Next up comes story. Some people may argue that the game lacks a bit story-wise, but that’s because everyone is too lazy to read any of the quest dialogue presented to them as they’re playing. I don’t intend to spoil the story of WoW, and I certainly don’t think I could ever write a decent summary of the lore behind WoW without writing a novel, but I will explain how they do it. First off is obviously the quest system. As you level through Azeroth you will find yourself doing hundreds if not thousands of quests throughout your gametime. Some quests are simply there to help you level up by giving experience and items for simple tasks, but there are also important quests that make up the main storyline as well as many smaller region-specfic storylines. If the player takes the time to read through the quest dialogue rather than promptly pressing “Accept Quest”, performing the task at hand, then promptly again pressing “Complete Quest”, he/she will find themselves engulfed in a world filled with diverse culture and fascinating lore. Outside of quests lies the raid instances. Raids are where the player encounters what are essentially the most important events in the game’s story. This is where the main villains and primary story events happen. Not only are they fantastic sources of a storyline, but they are actually incredibly fun to do as well.
Now we have aesthetics. Some people look down on the aesthetics of WoW because of relatively low resolution textures compared to many games nowadays, but that isn’t necesarily what’s important. You have to look past the simplistic textures and realize the true beauty of what you are looking at. It’s not the pieces that make up the world that matter, it’s the beauty of the world as a whole that really stands out. WoW is full of stunning scenery including anything from the most extravagant of cities, to angelic forests, to ominous mountain ranges, to bewitching otherworldly scenery. Words can not describe the true appeal of this game, so naturally I’m including pictures.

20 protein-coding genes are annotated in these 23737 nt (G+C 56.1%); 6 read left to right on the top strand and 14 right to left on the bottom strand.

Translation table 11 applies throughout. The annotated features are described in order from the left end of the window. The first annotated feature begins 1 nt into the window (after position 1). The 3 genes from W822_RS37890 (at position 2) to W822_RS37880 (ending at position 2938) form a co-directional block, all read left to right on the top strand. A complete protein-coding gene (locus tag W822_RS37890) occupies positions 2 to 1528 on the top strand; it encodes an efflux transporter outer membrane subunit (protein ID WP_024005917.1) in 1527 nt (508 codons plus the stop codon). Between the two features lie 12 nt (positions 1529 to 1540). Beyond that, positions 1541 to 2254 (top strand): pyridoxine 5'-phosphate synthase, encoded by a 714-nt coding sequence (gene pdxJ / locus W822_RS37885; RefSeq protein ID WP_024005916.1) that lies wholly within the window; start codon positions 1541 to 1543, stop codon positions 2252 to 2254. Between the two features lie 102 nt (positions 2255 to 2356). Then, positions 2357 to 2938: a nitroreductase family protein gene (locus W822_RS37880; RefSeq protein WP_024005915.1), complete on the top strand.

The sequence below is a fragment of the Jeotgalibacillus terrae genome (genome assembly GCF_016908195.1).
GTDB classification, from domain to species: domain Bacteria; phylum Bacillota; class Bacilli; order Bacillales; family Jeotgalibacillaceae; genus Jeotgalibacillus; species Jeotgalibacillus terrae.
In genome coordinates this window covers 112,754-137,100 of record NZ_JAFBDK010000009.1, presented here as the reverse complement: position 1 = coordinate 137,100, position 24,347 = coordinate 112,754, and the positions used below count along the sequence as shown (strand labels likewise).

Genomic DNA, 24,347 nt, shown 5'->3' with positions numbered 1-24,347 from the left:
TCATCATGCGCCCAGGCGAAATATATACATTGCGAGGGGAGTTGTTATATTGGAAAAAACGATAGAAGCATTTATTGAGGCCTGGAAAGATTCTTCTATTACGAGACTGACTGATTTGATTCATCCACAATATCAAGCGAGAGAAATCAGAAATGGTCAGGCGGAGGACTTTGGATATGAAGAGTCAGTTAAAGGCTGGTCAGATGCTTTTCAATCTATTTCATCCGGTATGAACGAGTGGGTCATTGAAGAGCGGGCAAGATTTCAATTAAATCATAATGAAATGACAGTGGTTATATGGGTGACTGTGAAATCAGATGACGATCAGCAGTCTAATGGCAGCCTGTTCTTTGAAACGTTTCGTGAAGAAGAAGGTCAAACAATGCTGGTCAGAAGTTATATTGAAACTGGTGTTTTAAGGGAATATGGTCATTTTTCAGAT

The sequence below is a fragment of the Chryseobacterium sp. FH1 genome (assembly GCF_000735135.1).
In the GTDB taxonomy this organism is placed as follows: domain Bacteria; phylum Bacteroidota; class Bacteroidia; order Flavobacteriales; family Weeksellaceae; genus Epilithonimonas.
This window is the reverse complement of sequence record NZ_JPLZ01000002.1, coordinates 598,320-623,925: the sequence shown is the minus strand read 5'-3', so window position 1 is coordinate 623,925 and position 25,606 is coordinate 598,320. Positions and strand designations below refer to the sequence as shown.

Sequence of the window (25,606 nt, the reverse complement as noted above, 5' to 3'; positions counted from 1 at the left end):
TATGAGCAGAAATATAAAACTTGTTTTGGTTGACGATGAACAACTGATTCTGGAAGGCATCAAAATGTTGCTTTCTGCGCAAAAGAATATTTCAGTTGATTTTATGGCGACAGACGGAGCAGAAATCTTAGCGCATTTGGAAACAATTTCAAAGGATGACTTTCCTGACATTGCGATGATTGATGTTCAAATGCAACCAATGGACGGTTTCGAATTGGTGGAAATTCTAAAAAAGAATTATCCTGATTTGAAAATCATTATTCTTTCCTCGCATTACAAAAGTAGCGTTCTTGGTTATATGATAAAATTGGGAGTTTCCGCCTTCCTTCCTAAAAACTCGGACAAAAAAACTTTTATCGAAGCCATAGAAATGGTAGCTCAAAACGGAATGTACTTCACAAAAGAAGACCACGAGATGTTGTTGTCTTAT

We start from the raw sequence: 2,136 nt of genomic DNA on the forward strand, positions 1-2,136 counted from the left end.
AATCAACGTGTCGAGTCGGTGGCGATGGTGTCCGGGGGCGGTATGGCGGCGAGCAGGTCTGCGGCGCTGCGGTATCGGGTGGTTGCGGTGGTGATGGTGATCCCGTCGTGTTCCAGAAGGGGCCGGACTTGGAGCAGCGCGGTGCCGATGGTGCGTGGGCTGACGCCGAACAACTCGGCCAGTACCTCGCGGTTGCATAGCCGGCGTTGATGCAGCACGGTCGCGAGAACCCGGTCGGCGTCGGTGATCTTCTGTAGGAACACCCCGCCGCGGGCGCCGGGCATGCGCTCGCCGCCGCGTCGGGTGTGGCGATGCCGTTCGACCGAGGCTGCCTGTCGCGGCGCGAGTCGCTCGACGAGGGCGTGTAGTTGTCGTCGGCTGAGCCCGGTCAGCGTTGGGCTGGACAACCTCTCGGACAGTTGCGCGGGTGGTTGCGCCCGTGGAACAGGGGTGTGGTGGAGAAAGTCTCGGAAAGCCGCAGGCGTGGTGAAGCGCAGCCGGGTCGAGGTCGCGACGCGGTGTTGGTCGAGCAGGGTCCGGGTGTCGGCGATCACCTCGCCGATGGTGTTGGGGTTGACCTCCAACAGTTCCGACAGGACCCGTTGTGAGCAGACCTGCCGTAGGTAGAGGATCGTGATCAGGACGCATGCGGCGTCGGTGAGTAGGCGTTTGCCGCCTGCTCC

This is one of my favorite cities in the game. It’s called Dalaran. It’s rather small, but it’s very nice looking. It also happens to be floating.
This here is Icecrown Citadel, showing off some of the more ominous, but just as impressive scenery in the game.
This is Crystalsong Forest. In my opinion one of the most beautiful places in the game.
This… thing is Deepholm. When I said “otherworldly scenery”, this is the kind of thing I meant. The average player reaction when first walking into this place was something along the lines of “Woah…” I would consider Deepholm to be one of the coolest places in the game.
Finally comes the technology. Now, if WoW had been released, or any time in the past couple of years you would probably think it seemed rather low-tech, but the reality is, this game was released in November of 2004. Yes you heard right, this game has been around for TEN years and has been the most highly appraised and most widely played MMORPG (Massively Multiplayer Online Roleplaying Game) every year since then. Ten years later WoW is still dominating the MMORPG scene. WoW was basically the first game of it’s kind. Games like Runescape and Diablo brushed on the scene somewhat, but WoW really took off. At the time of release, WoW’s technology was revolutionary. They managed to get thousands of players in the same world on massive servers, something that had never been seen in scales like this. All of the other big MMORPG’s these day all got their inspiration from WoW. While WoW’s technology may not be brand new and exciting anymore, it revolutionized gaming with it’s release and changed the gaming scene forever with it’s success.
Complex mechanics, deep storylines, brilliant aesthetics, and ground-breaking technology all come together to make one of the most impressive and revolutionary creations in gaming history. The technology sets up the basis for success, then the mechanics come in to make it fun and challenging, next the story enters to give the game immersion and intrigue, and finally aesthetics arrive to make it beautiful.
To sum it all up, World of Warcraft is freaking amazing.
If anyone reading this happens to play WoW, feel free to add my battletag: Alechilles#1984
I do strictly PvP now since it’s too hard to organize raids on a college schedule.
Oh and by the way, FOR THE HORDE!